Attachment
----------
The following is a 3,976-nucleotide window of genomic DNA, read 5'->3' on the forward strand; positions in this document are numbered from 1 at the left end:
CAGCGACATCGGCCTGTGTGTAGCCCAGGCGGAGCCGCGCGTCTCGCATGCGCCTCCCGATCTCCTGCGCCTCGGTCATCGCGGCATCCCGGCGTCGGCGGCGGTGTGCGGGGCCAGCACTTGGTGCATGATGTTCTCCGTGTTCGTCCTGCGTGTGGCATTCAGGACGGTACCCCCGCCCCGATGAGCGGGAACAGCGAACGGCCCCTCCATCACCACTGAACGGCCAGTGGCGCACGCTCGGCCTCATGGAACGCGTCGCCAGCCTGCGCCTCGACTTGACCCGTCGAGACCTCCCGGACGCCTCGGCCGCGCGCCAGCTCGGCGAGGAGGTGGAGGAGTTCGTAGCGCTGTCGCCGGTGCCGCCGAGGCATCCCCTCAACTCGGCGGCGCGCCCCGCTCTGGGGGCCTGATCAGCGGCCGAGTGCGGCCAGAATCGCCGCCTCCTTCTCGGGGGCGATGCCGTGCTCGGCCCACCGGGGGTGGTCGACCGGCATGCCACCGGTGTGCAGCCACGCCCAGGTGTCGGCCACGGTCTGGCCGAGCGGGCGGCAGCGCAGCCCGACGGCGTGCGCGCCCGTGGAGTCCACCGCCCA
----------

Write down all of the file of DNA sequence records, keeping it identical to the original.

The following is a 3,976-nucleotide window of genomic DNA, read 5'->3' on the forward strand; positions in this document are numbered from 1 at the left end:
CAGCGACATCGGCCTGTGTGTAGCCCAGGCGGAGCCGCGCGTCTCGCATGCGCCTCCCGATCTCCTGCGCCTCGGTCATCGCGGCATCCCGGCGTCGGCGGCGGTGTGCGGGGCCAGCACTTGGTGCATGATGTTCTCCGTGTTCGTCCTGCGTGTGGCATTCAGGACGGTACCCCCGCCCCGATGAGCGGGAACAGCGAACGGCCCCTCCATCACCACTGAACGGCCAGTGGCGCACGCTCGGCCTCATGGAACGCGTCGCCAGCCTGCGCCTCGACTTGACCCGTCGAGACCTCCCGGACGCCTCGGCCGCGCGCCAGCTCGGCGAGGAGGTGGAGGAGTTCGTAGCGCTGTCGCCGGTGCCGCCGAGGCATCCCCTCAACTCGGCGGCGCGCCCCGCTCTGGGGGCCTGATCAGCGGCCGAGTGCGGCCAGAATCGCCGCCTCCTTCTCGGGGGCGATGCCGTGCTCGGCCCACCGGGGGTGGTCGACCGGCATGCCACCGGTGTGCAGCCACGCCCAGGTGTCGGCCACGGTCTGGCCGAGCGGGCGGCAGCGCAGCCCGACGGCGTGCGCGCCCGTGGAGTCCACCGCCCA